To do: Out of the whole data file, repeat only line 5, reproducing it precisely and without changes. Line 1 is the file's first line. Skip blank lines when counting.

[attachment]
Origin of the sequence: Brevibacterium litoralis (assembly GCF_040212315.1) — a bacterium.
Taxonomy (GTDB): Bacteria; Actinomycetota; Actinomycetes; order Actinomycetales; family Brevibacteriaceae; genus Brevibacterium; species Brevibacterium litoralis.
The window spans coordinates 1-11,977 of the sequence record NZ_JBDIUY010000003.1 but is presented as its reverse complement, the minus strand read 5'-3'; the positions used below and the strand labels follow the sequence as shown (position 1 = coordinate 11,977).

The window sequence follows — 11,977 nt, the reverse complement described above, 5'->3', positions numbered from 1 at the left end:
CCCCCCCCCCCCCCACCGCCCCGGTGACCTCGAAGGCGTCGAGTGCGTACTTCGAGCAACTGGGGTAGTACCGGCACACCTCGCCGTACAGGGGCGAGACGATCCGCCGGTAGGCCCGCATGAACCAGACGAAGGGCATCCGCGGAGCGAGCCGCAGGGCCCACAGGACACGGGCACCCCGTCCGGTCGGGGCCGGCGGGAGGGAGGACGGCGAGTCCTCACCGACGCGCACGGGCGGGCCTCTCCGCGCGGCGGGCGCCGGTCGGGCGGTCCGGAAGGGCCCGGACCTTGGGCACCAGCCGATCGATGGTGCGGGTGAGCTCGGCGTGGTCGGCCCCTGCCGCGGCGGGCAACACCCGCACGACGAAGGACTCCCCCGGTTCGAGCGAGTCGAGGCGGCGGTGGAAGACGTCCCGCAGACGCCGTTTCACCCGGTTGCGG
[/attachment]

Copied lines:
CCCCCCCCCCCCCCACCGCCCCGGTGACCTCGAAGGCGTCGAGTGCGTACTTCGAGCAACTGGGGTAGTACCGGCACACCTCGCCGTACAGGGGCGAGACGATCCGCCGGTAGGCCCGCATGAACCAGACGAAGGGCATCCGCGGAGCGAGCCGCAGGGCCCACAGGACACGGGCACCCCGTCCGGTCGGGGCCGGCGGGAGGGAGGACGGCGAGTCCTCACCGACGCGCACGGGCGGGCCTCTCCGCGCGGCGGGCGCCGGTCGGGCGGTCCGGAAGGGCCCGGACCTTGGGCACCAGCCGATCGATGGTGCGGGTGAGCTCGGCGTGGTCGGCCCCTGCCGCGGCGGGCAACACCCGCACGACGAAGGACTCCCCCGGTTCGAGCGAGTCGAGGCGGCGGTGGAAGACGTCCCGCAGACGCCGTTTCACCCGGTTGCGG